Romney campaign approaching self-parody

In Romneyland, the line separating reality from satire is growing increasingly blurred. Does it even matter?

Published September 27, 2012 8:30PM (EDT)

        (AP/Charles Dharapak)
(AP/Charles Dharapak)

This article originally appeared on GlobalPost.

Global Post HANOVERTON, Ohio — It’s official. Mitt Romney’s presidential campaign has gone from tragedy to farce.

Certainly Romney has had a bad few weeks.

His remarks at a Florida fundraiser in May painted him in a disastrous light — as a hard-hearted, cold-blooded elitist who could simply write off more than 47 percent of the population as irresponsible moochers, just for having the temerity to receive hard-earned pensions or other benefits from Uncle Sam.

The surreptitious video of that ill-fated talk, released by Mother Jones, now serves as a backdrop for a doubtless effective attack ad for President Barack Obama.

But just as Romney’s “47 percent” remarks was fading into the mists of time, his offhanded comment about airplane windows will haunt him.

At a media event on Tuesday, Romney was talking about a recent scare his wife, Ann, had had aboard an airplane. The plane had filled with smoke and had to make an emergency landing.

“You can’t find any oxygen ‘cause the windows don’t open, I don’t know why they don’t do that,” he said, to general laughter.

His wife Ann Romney told Jay Leno that night that Mitt was kidding. “It was his way of making light of how worried he was about me,” she said.

Reporters and commentators, even those critical of the former Massachusetts governor, who heard the remarks are convinced he was speaking in jest.

But the pundits and Twitterati have been having a field day.

“Romney promises to turn Air Force One into the world’s first convertible airplane if elected,” was a typical offering.

We expect this from Stephen Colbert, who very effectively lampooned Romney’s remarks in his Burger King fly-through segment Tuesday night.

But the rest of us maybe need to chuckle and move on. There are many reasons that Romney is having a hard time these days, but his understanding of aerodynamics is not one of them.

Romney is awkward, yes. He is twitchy and uncomfortable. He simply cannot tell a joke without seeming mean-spirited – witness his comments in August in Michigan.

"I love being home in this place where Ann and I were raised, where both of us were born,” he said. “Ann was born in Henry Ford Hospital. I was born in Harper Hospital … No one's ever asked to see my birth certificate.”

Okay, it was in bad taste. It was poorly delivered. But even Romney’s harshest critics must have known that he was not signing on to the “birther” movement, which purports to believe that Obama was not born in the United States.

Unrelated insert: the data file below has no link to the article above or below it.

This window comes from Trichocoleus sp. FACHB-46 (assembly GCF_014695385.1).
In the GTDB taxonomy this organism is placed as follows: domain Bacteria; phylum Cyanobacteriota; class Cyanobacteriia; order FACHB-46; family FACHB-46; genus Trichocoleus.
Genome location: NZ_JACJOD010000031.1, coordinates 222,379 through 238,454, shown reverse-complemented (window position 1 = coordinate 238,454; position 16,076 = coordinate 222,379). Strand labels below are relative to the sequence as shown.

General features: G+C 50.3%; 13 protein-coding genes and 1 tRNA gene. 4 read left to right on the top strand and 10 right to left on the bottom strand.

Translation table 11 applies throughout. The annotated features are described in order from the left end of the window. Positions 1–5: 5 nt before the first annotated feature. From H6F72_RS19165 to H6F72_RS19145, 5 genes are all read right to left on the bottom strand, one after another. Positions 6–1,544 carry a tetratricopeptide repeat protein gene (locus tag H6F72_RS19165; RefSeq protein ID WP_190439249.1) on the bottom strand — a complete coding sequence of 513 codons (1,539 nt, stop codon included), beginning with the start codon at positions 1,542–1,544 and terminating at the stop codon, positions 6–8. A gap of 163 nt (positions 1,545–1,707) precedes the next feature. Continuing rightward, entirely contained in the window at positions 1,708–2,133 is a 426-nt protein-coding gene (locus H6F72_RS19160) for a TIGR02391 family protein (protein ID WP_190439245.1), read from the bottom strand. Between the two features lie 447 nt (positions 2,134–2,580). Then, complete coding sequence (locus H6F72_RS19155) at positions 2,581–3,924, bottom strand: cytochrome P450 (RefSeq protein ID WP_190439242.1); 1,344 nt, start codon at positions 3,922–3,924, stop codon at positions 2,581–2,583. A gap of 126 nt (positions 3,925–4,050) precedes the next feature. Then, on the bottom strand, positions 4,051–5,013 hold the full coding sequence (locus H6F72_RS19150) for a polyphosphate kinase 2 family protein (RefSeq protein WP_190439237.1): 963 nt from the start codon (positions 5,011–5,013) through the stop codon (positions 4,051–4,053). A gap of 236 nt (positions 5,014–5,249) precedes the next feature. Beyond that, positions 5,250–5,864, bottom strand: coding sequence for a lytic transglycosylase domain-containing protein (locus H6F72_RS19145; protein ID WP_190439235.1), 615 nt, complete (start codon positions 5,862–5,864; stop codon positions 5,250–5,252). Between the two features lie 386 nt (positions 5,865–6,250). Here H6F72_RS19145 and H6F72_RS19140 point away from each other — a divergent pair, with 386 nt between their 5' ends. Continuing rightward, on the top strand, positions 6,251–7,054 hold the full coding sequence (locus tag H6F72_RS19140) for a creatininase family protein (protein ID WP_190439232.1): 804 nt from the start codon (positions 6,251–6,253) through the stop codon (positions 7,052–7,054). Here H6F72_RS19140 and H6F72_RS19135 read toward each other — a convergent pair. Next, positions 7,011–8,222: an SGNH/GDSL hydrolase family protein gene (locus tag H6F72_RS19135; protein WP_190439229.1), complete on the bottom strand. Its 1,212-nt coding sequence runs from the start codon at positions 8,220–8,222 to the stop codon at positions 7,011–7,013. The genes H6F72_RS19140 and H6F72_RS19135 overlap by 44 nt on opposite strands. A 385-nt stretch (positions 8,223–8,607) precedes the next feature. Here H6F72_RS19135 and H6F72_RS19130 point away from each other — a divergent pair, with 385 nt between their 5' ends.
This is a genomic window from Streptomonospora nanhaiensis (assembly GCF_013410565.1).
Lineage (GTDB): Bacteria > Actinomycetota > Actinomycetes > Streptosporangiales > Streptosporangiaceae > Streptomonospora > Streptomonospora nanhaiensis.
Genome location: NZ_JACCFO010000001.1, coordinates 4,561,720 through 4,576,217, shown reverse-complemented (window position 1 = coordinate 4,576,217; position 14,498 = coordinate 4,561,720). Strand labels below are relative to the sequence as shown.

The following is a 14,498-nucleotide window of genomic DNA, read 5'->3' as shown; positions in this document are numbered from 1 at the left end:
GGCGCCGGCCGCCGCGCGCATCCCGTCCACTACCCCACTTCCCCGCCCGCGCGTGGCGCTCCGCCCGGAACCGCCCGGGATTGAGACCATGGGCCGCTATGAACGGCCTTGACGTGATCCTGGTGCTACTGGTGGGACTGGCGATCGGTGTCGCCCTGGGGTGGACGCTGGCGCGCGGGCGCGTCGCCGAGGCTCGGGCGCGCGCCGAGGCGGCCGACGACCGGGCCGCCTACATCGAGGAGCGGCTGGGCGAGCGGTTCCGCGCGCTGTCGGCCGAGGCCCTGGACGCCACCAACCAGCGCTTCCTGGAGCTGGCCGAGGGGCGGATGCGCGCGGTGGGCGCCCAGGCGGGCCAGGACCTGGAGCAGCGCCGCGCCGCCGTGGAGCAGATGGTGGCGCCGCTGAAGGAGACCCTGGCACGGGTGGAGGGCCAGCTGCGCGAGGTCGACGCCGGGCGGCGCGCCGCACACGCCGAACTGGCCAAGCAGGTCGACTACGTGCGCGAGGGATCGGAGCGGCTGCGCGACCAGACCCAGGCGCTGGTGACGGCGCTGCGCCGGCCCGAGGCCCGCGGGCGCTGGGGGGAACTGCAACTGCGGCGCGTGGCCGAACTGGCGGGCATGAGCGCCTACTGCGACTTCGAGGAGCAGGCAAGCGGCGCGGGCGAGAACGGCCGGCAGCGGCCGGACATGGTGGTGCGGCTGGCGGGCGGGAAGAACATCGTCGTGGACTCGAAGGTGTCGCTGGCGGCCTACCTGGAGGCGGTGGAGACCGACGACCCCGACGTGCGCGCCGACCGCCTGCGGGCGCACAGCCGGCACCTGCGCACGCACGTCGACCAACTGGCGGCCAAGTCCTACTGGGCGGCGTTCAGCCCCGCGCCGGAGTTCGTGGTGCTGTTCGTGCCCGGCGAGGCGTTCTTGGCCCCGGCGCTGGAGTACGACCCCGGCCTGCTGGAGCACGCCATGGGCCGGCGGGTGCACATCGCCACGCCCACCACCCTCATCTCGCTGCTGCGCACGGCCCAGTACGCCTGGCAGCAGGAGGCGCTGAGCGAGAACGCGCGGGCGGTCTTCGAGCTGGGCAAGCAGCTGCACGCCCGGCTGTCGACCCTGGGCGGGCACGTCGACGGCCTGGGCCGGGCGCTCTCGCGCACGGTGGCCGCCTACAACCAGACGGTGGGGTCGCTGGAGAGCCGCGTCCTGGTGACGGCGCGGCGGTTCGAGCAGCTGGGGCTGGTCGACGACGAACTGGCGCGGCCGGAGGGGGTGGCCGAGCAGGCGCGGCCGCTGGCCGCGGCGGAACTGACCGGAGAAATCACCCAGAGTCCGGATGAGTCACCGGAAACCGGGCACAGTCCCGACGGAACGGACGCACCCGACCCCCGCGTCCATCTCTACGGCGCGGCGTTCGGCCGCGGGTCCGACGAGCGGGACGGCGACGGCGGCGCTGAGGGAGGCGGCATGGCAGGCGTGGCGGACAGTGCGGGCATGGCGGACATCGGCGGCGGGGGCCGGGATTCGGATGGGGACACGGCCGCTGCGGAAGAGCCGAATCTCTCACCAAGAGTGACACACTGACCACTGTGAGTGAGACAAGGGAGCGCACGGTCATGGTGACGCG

That is not the problem. The real difficulty is that, in the growing snowball of missteps, gaffes, and general catastrophe that is the Romney campaign, no one can tell any longer when the critics are kidding.

Take Tuesday’s column by Politico writer Roger Simon.

He details how Romney’s running mate, Paul Ryan, is running so hard to get away from the candidate-in-chief that he calls him "The Stench," and refuses to take his phone calls. Ryan also delivers endless presentations on PowerPoint, which as the writer slyly states, “was released by Microsoft in 1990 as a way to euthanize cattle using a method less cruel than hitting them over the head with iron mallets. After PETA successfully argued in court that PowerPoint actually was more cruel than iron mallets, the program was adopted by corporations for slide show presentations.”

It is not very funny, and a bit ham-fisted. But within hours it has hit the airwaves — reported as fact, not satire.

It all may have started with a column in the New York Times by conservative pundit David Brooks. Published during the Republican National Convention in August, the column supposedly held up to ridicule all of the silly misconceptions that journalists were circulating about the poor, misunderstood Republican candidate.

“He was given the name Mitt, after the Roman god of mutual funds, and launched into the world with the lofty expectation that he would someday become the Arrow shirt man.”

The column was very funny; and seemed, at least to the liberals, like a very cogent characterization of the rather starchy candidate.

Brooks could not understand what all the fuss was about, but vowed never to do it again.

"Democrats loved it, Republicans hated it. The lesson is never tell jokes about politics,” he told fellow journalist Dan Amira.

Pity, it was a corker.

The Republican candidate is slipping in the polls. Here in Ohio, it is looking more and more unlikely that he can carry the state without which, as we are constantly reminded, no Republican has ever won the White House.

Romney, Ryan and Obama were all in the state Wednesday, trying their best to rally voters. Romney seemed nervous and uncomfortable, despite being buoyed by the likes of golf legend Jack Nicklaus, Ohio Gov. John Kasich, and Ohio Senator Rob Portman.

Obama, by contrast, seemed relaxed and happy. He has reason to be.

Peggy Noonan, a columnist for The Wall Street Journal, has been scathing in her critique of Romney’s campaign. The conservative author, who was a speechwriter for Ronald Reagan, has no patience for the kind of nonsense she sees around the Republican team.

“This week I called [the Romney campaign] incompetent, but only because I was being polite,” she wrote last Friday. "I really meant 'rolling calamity.'"

It is damning indeed. But perhaps she was only kidding?

By Jean MacKenzie

MORE FROM Jean MacKenzie

Related Topics ------------------------------------------

2012 Elections Barack Obama Globalpost Mitt Romney Paul Ryan Republican Party